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Live updates: Minnesota health officials say schools, colleges are driving record COVID-19 numbers

Here are the latest COVID-19 case numbers, trends and developments in Minnesota and Wisconsin.

ST PAUL, Minn. — Monday, Sept. 21

  • 937 newly diagnosed COVID-19 cases 
  • MDH will be doing free testing in Grand Rapids, Pine City and Waseca starting Sept. 21
  • Five more counties show case rates high enough for 'full distance learning' recommendation
  • MSHSL moves football, volleyball back to fall

2 p.m. 

On a regular briefing call with reporters Monday, Minnesota Department of Health (MDH) officials addressed the highest single-day COVID-19 case count yet in the state.

Commissioner Jan Malcolm said that Sunday's 1,318 newly confirmed cases are a "new one-day record by a significant margin."

MDH Infectious Disease Director, Kris Ehresmann, added that Sunday's number was not influenced by any backlog in testing data.

"It's not a record that we're pleased about," she said.

Ehresmann said health officials believe the return to school for both K-12 and higher education are partly to blame, along with other activities and events.

She also addressed an "apparent reluctance" of people who have tested positive, or have had contact with someone who has COVID-19, to share key information with contact tracers from the state.

"While this may be tempting in the short term, it actually makes it harder for all Minnesotans," Ehresmann said.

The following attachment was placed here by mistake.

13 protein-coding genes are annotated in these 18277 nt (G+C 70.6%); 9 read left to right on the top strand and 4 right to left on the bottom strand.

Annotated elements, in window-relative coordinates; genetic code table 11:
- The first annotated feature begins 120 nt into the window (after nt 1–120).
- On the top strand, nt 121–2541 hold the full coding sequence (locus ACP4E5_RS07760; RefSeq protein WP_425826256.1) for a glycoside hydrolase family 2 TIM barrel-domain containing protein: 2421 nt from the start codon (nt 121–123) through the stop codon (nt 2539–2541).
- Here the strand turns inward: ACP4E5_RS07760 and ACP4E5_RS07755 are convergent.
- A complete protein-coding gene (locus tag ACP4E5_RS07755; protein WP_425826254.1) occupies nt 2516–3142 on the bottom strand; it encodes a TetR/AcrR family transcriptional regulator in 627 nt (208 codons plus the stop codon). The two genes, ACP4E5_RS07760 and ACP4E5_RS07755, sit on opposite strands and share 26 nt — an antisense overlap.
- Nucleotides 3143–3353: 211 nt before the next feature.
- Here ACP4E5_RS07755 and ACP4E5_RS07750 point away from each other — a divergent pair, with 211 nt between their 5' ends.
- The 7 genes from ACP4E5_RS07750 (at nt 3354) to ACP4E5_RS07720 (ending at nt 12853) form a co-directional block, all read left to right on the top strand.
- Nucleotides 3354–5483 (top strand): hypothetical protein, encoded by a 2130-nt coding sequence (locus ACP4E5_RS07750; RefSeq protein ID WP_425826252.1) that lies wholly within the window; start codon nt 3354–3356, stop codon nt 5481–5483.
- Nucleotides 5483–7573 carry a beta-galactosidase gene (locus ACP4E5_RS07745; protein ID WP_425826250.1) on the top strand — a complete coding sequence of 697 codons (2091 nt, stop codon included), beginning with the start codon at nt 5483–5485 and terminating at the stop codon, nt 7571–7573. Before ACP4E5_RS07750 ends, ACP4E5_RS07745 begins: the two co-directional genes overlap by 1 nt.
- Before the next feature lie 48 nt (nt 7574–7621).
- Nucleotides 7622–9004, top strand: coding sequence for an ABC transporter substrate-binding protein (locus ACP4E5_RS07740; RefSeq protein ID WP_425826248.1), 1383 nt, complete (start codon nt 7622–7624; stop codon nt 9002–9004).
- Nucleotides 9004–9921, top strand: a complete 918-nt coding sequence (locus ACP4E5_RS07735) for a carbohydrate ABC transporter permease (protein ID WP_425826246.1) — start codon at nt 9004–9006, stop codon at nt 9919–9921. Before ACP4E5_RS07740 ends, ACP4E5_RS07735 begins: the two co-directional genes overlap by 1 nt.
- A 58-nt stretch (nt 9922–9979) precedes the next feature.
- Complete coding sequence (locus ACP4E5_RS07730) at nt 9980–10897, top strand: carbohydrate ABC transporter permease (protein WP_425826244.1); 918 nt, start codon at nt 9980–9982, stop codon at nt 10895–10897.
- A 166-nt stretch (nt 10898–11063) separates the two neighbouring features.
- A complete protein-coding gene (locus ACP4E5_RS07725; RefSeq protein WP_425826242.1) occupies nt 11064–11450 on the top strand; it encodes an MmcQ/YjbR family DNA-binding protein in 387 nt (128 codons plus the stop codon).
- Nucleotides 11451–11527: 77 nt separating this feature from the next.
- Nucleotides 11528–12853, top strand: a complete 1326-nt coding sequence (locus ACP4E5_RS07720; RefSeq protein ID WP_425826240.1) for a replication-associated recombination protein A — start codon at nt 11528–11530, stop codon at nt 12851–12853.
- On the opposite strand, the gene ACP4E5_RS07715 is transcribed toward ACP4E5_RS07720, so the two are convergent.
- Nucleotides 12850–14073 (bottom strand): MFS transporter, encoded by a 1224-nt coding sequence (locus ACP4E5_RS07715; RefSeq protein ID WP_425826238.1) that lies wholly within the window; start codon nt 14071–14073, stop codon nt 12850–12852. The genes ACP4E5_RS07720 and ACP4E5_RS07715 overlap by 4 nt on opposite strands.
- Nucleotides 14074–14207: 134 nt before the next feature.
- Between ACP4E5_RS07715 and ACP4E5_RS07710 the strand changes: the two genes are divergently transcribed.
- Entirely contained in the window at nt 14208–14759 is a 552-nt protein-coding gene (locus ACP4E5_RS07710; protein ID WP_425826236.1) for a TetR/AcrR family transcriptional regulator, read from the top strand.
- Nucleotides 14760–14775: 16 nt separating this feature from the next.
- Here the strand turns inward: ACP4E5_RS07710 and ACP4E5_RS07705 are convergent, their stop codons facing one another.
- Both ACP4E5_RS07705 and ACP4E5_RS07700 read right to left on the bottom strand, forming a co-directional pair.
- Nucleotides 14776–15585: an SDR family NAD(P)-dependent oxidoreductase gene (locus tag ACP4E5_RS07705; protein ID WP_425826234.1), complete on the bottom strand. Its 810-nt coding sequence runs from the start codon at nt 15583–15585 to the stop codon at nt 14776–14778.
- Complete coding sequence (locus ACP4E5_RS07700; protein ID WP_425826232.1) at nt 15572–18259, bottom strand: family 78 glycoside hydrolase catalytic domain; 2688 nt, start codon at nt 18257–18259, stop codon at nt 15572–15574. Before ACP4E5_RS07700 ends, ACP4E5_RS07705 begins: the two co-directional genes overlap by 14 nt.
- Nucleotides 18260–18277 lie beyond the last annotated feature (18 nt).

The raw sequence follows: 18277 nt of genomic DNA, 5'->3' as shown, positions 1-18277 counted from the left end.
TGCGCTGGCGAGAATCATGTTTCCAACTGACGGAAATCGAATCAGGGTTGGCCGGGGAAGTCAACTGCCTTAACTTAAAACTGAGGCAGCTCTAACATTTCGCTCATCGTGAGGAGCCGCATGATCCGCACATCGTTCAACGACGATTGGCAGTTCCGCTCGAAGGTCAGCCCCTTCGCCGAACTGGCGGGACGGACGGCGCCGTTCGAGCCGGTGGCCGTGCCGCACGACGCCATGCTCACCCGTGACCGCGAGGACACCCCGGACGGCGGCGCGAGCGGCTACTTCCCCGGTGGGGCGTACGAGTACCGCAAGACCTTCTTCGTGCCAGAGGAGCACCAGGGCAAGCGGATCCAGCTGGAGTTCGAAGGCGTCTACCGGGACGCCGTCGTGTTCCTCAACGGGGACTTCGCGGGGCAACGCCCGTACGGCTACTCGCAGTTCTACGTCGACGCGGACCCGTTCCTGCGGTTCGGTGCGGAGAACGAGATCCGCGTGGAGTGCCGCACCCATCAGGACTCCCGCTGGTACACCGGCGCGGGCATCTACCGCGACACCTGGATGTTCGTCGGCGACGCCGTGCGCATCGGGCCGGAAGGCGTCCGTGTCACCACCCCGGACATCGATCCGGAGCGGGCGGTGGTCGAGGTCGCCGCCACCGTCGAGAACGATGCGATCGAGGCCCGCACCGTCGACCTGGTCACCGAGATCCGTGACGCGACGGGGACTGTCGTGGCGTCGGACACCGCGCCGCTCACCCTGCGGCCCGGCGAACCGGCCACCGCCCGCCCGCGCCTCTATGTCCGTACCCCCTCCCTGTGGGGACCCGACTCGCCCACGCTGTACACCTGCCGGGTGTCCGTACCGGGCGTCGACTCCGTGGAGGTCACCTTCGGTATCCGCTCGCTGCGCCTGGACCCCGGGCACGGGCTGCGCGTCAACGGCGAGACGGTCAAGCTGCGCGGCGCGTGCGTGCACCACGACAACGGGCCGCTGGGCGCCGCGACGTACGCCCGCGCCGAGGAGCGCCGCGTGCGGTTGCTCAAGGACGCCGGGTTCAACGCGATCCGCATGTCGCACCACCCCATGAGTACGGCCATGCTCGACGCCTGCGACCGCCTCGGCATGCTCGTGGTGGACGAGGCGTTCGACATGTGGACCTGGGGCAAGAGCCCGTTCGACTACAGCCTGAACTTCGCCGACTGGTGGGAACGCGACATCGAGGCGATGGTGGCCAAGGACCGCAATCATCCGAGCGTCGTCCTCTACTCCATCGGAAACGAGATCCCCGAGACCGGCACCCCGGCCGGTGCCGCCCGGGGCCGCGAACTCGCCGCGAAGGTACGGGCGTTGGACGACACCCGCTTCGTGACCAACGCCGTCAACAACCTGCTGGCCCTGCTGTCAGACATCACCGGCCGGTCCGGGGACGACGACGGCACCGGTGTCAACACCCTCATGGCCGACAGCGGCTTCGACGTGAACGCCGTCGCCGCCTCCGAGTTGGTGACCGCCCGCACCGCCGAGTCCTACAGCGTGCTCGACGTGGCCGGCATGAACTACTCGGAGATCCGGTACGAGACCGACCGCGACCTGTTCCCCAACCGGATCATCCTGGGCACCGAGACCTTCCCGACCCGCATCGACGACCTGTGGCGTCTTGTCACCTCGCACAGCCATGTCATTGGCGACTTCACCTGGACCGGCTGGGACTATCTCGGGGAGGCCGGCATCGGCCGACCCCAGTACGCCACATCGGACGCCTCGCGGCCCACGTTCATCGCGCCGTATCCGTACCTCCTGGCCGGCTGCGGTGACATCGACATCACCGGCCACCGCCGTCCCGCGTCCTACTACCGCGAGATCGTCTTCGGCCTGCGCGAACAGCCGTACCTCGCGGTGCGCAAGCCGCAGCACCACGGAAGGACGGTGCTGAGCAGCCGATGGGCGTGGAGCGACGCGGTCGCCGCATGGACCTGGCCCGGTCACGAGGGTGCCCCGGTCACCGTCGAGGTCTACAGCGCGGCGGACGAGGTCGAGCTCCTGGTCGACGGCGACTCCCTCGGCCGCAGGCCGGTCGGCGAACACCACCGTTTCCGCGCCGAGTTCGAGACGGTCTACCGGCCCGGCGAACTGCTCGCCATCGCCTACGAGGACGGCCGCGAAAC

Dan Huff, the assistant commissioner for MDH, joined the briefing call Monday to announce that the state's first COVID-19 saliva testing site in Minnesota is opening Sept. 23 in Duluth. The semi-permanent site at the Duluth Entertainment Convention Center (DECC) is the first of 10 that will be established across the state.

RELATED: Minnesota's first COVID-19 saliva testing site to open in Duluth

When asked about the MSHSL's decision to go on with high school football and volleyball this fall, Malcolm said she respected the league's decision, but did say it comes with a risk.

"All along we've sort of acknowledged that balancing these various perspectives and factors is a challenge," Malcolm said. "But from a pure, kind of public health risk protection perspective, you might say, 'Well, we know there's a lot of viral activity in the community. It's at a high enough level that we would prefer not to have events that would just gather more people and create more opportunity for transmission.'

"However, we know outdoor environments are safer and we certainly know how important these activities are to the student-athletes, to their families and to the community. We think that it's a risk calculation and there are certainly trade-offs – risks and benefits."

Malcolm said there's no way to predict what the risk level would be like in March, so couldn't say whether it would be safer had the MSHSL decided to have football and volleyball in the spring instead of the fall.

"We certainly hope (the risk) is less (in March) for a whole bunch of reasons, but there's just so much unknown about the further trajectory of the virus, some of the reinfection potential and the co-occurrence with influenza," Malcolm said. "We can appreciate that March didn't necessarily seem like a safer bet for this decision."

RELATED: MSHSL moves football, volleyball back to fall

11 a.m. 

Numbers released Monday by the Minnesota Department of Health (MDH) show 937 new cases of COVID-19 in the state. 

Those new cases are based on the results of 16,938 tests processed in private and state labs in the last 24-hour reporting period. While still high, the 937 cases are actually down from Sunday, when MDH reported 1,318 newly diagnosed cases.

Four more Minnesotans have died of coronavirus, bring total fatalities to 1,969 since the start of the pandemic. Of those deaths 1,425, or 72% of them happened in long-term care or assisted living settings. 

As of Monday 255 people are being treated for COVID-19 in hospitals across Minnesota, 128 of them with symptoms serious enough to require care in the ICU. MDH says 82,174 people who at one time tested positive for the virus have recovered to the point they no longer require isolation.